The band sound tough, quietly confident onstage and seemingly attuned to being a band in whatever circumstance. In that respect they remind me of seeing the Stone Roses back in 1988-9. And it’s not too much of a risk to say they’re the best live guitar band in Holland at the moment.
The Ekko’s filling up. Various scene heads, promising bands and journalists flit about, and De Volkskrankt’s Gijsbert Kamer plays some 80’s underground classics in the deejay booth. Rats on Rafts are becoming big news even if they’re the same knockabout bunch we’ve always known. We’d gone along to the sold out Rotown show last month, and found it weird, weird in that I still don’t think I can write about it except it was an event, not a show for me. Or maybe a dumb-show of sorts… Rotown’s atmosphere is always a little heady in my experience. Utrecht’s Ekko is a great place to see gigs so given that Ger “Sax” Van Voorden is amalgamated into Rats’ live show and that legendary loon Harry Merry is supporting we toddle on down.
First on is Harry Merry who is something of a legend but a misunderstood one in his own land. Merry likes to take a super-naïve vibe and create surreal, chirpy, cheesy synth based songs a bit like Daniel Johnson, a bit like some demented kid’s programme. It’s like some incredibly camp Casio review in a working men’s club, John Shuttleworth gone mad on acid, that kind of thing. Some songs are mad as curtains on toast; Sharki Supermachine (“in the bodybuilder’s scene”) is possibly his keynote song with its weird squawky vocal pay off and strange refrain, “I’d rather be a monk”. Merry also loves to act in a slightly camp matronly way; his dance routine consists on a set of vigorous knee jerks accompanied with a giddy winning smile and a shake of his bouffant. He’s obviously a very clever bloke who’s also off his head. The cool crowd are torn between pretending to like it, liking it like it’s the second coming or running out to the bar.
Then it’s time for Rats on Rafts. Starting with that splendid slow burning new track (the one they sound checked with in Utrecht late last year) the band hints at a considerable sonic development just around the corner, seriously if the new songs will be as good and as confident as this then we’re in for a real kick up the pants. We get some old / new ones, which are forming part of their set now, which is good; Fire (soon to be released elsewhere) is a great number full of vim and passion and Emma Sofia is finally beginning to sound tough and assured, it’s jingle jangle sounds more and more like a lost Primal Scream track – and shows Rats’ other side – the one that isn’t often quoted amongst the flurry of post punk references they attract - their instant understanding of that intelligent scally / "working lad" vibe that Lee Mavers, The Loft and Bobby G in his C86 days exploited so well. The LP tracks of course get the trendies dancing (as usual the dancing girl contingent is a large one; I have this theory that it’s all because the band are the same size, just like Franz Ferdinand…)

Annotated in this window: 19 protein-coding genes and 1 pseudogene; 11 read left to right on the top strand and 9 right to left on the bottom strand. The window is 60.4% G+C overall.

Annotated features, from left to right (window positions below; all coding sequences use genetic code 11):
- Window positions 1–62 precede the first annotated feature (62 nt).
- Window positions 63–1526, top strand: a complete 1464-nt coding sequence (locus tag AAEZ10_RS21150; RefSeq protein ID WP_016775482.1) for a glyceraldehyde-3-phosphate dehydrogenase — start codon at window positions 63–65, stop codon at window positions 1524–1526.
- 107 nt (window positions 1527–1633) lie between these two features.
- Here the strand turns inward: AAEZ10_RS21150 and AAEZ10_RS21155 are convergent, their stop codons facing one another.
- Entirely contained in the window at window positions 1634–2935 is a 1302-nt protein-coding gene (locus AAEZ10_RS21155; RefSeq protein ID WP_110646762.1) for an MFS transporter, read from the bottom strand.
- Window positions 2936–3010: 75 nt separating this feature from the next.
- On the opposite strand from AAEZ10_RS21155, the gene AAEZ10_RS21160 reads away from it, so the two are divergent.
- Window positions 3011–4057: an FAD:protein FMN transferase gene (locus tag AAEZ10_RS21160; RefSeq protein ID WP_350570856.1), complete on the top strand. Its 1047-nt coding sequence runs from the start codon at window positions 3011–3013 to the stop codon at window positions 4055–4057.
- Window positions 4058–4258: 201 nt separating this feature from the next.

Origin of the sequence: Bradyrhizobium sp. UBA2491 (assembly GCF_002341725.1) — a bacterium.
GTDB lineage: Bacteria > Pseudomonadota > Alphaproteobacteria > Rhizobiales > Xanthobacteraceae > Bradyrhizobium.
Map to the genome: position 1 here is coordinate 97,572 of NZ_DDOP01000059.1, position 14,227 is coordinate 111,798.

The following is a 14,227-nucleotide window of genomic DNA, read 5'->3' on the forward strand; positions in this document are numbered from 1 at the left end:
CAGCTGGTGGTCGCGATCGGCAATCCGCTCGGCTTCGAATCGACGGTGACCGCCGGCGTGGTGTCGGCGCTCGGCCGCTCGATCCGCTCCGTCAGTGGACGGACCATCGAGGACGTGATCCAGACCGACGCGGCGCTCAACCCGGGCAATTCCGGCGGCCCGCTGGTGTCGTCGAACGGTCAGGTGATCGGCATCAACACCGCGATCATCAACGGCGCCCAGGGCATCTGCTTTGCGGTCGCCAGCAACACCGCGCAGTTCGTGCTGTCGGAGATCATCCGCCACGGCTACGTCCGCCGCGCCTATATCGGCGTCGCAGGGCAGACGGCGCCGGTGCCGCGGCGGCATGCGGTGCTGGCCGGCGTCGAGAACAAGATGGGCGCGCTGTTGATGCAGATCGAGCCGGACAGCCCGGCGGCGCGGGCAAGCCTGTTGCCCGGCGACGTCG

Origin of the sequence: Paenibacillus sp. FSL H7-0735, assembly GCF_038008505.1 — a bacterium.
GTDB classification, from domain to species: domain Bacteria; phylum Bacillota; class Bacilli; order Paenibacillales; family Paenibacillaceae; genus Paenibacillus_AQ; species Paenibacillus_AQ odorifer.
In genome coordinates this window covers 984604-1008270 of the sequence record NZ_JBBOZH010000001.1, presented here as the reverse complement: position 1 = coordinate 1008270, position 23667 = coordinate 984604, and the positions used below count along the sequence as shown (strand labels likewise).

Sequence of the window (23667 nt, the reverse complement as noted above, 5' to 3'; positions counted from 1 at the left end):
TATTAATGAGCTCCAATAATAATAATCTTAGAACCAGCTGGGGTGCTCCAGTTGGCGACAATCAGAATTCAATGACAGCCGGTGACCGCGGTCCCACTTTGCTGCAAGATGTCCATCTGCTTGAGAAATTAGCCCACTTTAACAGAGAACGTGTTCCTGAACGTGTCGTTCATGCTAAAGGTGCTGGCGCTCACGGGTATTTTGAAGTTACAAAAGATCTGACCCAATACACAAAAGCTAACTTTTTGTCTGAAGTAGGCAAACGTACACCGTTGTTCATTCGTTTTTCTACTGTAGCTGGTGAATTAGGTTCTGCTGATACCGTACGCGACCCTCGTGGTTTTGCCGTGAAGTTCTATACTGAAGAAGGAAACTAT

These gigs have seen Ger Van Voordern from Kiem join them on stage. In the hullaballoo of Rotown I found the marriage between Ger & band a bit clunky but here the collaboration is hard, steely eyed and concentrated. It works brilliantly, especially on Patience and the adrenaline charged Sailor. Moneyman is a given crowd pleaser, Van Voorden has been doing this one with Rats since at least September 2010 and it shows; the sinuous rhythm section acting as a superb makeweight between the clashing guitars and the staccato bleeps and blurts of the sax. The band’s two other big beasts from the debut LP, God Is Dead and Jazz are wig outs supreme this evening, Jazz being especially thunderous, and the encore of Plastic Plaster (which is the best rip off/update of Read it In Books going) is a great way to end the night.
It’s been a long road for Rats this last year but a good one overall. The band sound tough, quietly confident onstage and seemingly attuned to being a band in whatever circumstance. In that respect they remind me of seeing the Stone Roses back in 1988-9. And it’s not too much of a risk to say they’re the best live guitar band in Holland at the moment. New horizons should be theirs to conquer soon.